3. A special ministry in the government. First in 1991 with the short-lived Ministry for Emigration, then in 1997 with the Ministry for Return and Immigration, which lasted to end of 1999 (when the first President Franjo Tudjman died this ministry was disbanded by the Ivica Racan government [former Communist League] and president Stjepan Mesic, a die-hard communist).

Fusion1 Conference On Croatian Diaspora September 2015, Zagreb Photo: Mirko Cvjetko

Fusion1 Conference On
Croatian Diaspora
September 2015, Zagreb
Photo: Mirko Cvjetko


All the years since 2000 terrible practical neglect and planned alienation from the homeland of Croatia’s diaspora occurred through successive governments and presidents as if it was a well-planned project oiled by former communists driving it all. Yugoslav communists had never forgiven Croats who fled or emigrated from communism during the decades after WWII and wanted nothing to do with it. Knowing how strong the diaspora was in its support of Croatian War of Independence (Homeland War) it was more than transparent that former communists, who did not want an independent Croatia in the first place, who were now in power, weren’t about to permit the continuance of financial support from the diaspora at the time when war had ended and Croatia needed support for and investment in its economy. It’s safe to conclude that former Yugoslav communists did not want Croatia to succeed away from Yugoslavia.

Many, many plans to set in motion investments from the diaspora, the return of Croats from abroad, setting up business in Croatia…emerged after 2000 but, funnily enough, disappeared mostly without even a puff. Lack of commitment (and probably not enough engaged knowhow) despite the affirmative rhetoric from the government and also the country’s presidents stood behind the failures to “make it happen” – engage homeland Croatia and expats in delivering plans and programs that would actually yield investment and entrepreneurial outcomes and help boost Croatian economy.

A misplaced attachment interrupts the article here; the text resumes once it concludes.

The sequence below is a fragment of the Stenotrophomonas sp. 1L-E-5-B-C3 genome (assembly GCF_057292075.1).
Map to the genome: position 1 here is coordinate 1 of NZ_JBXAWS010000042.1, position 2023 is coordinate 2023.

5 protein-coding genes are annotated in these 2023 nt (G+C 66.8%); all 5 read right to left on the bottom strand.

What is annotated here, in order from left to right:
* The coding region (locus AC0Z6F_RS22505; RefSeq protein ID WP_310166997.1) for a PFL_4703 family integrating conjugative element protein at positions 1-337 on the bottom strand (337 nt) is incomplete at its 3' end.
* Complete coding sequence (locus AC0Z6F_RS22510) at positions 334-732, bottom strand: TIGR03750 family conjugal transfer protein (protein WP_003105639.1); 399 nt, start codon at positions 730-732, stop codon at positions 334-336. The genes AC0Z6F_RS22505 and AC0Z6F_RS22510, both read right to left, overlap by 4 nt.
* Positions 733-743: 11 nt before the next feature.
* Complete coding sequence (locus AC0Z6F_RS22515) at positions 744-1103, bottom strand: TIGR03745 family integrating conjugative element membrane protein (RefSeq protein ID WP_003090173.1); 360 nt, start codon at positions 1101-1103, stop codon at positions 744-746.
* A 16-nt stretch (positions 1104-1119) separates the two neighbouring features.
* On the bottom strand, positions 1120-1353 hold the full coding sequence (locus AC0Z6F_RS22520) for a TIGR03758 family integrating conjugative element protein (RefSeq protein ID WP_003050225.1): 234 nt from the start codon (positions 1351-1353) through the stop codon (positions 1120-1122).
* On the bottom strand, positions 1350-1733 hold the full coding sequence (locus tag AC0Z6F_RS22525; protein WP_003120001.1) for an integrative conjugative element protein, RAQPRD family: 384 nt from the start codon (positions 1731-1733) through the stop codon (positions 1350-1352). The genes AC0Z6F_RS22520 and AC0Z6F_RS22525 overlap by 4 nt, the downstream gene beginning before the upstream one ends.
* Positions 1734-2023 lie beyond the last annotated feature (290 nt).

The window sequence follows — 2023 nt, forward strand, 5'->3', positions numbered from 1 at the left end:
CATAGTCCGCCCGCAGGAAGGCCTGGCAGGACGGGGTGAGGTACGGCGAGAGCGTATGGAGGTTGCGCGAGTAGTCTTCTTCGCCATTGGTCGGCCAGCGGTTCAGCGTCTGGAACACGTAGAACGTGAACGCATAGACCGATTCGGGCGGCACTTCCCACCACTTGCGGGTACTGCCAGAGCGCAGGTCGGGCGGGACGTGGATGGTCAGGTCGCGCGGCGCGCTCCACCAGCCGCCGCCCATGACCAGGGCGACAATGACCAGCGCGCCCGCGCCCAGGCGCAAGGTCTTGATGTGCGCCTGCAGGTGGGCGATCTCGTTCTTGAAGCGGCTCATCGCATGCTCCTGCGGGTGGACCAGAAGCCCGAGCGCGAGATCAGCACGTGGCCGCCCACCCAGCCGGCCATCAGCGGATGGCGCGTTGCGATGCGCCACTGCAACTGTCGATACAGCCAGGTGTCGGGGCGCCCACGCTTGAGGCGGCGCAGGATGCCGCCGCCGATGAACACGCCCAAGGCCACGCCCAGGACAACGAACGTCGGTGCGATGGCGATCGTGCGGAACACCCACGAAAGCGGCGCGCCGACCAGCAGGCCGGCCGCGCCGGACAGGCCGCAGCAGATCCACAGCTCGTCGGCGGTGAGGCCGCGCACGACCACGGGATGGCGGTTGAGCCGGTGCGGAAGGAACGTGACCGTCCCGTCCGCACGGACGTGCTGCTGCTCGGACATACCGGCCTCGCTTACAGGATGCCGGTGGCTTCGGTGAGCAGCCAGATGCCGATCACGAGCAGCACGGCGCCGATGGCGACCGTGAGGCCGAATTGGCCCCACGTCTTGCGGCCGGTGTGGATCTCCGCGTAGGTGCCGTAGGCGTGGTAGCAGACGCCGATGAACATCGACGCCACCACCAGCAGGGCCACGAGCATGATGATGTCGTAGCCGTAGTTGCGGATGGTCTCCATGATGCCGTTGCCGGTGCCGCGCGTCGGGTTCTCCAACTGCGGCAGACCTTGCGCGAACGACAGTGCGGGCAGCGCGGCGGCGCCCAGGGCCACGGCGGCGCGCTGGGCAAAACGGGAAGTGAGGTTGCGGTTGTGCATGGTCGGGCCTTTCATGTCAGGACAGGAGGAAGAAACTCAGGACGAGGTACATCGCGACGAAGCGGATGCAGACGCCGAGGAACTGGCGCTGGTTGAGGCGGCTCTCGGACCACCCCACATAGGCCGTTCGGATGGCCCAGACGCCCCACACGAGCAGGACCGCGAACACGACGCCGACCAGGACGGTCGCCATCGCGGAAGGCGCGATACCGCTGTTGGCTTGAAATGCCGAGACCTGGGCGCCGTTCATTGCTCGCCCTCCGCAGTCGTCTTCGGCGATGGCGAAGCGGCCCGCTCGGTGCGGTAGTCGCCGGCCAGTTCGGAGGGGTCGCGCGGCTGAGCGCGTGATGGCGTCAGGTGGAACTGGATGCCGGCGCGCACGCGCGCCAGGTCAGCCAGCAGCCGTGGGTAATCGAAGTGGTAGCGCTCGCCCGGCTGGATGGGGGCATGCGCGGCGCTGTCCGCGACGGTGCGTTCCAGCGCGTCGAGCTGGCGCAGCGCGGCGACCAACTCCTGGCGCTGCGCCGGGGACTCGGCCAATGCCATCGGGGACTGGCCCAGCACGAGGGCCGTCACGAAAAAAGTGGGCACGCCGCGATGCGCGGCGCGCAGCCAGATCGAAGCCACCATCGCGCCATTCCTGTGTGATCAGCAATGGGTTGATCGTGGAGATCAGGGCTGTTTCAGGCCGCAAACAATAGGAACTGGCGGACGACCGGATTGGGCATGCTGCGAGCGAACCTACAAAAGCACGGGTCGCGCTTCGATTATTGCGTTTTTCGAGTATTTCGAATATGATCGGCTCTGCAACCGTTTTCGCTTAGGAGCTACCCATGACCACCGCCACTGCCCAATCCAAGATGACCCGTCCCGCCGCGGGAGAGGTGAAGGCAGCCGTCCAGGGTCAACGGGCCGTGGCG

The current government had created an Office for Croats living abroad a couple of years ago that works with people from diaspora on issues of return, of investment, of collaboration…but so far it seems that the biggest role of that Office is to keep the diaspora politically relevant for election purposes of politicians in Croatia and a grand and expensive photo opportunity once or twice a year in the Capital. Just to demonstrate the evidently disorganised and seemingly uncoordinated attempts within to come up with a workable and effective mechanisms of achieving economic and economic and demographic results for Croatia via its diaspora here are some examples of conferences, meetings etc. that all seem to have great ideas but no mutual linking fiber, little prospects of succeeding without government commitment to support. In July 2015 this office held two day meeting attended by dozens of representatives from the diaspora – round table discussions bountiful. Then in September 2015 there was a conference in Zagreb “Croatian diaspora – encouragement for economic development and creators of future policies – irresistible Croatia Fusion 1” organised by a different group but supported by President of Croatia, the Minister for the Economy and the Mayer of City of Zagreb. Then, over the years, various organisations held numerous conferences and seminars and workshops in Croatia on involving the diaspora in Croatian economy, how to strengthen ties between Croatia and the diaspora…all seem not to be able to translate into any notable practice or result. President Kolinda Grabar-Kitarovic has also met with a group from the Croatian World Congress from diaspora in recent months, discussing “how to” strengthen ties between Croatia and the diaspora etc. She had at her inauguration made a point of inviting Croats from the diaspora to return to Croatia…but there seems to be a huge gap between an invitation and taking practical steps to make such invitations attractive and fruitful, probably because it’s the government and not the President that has executive power and budgetary power to make things happen on the ground level. The president will be giving a speech at the opening in Zagreb of G2 (Second Generation) meeting to be held in Zagreb 26 to 30 October! Another initiative on the same old theme – get investment from diaspora into Croatia! Wishing them the best of luck and success. However, all that seems very disjointed with the government pulling one lot of strings, the president another, the opposition another, independent groups and organisations another lot of strings and it all sounds to me so far as a terribly broken record, playing over and over and over, the same old tune!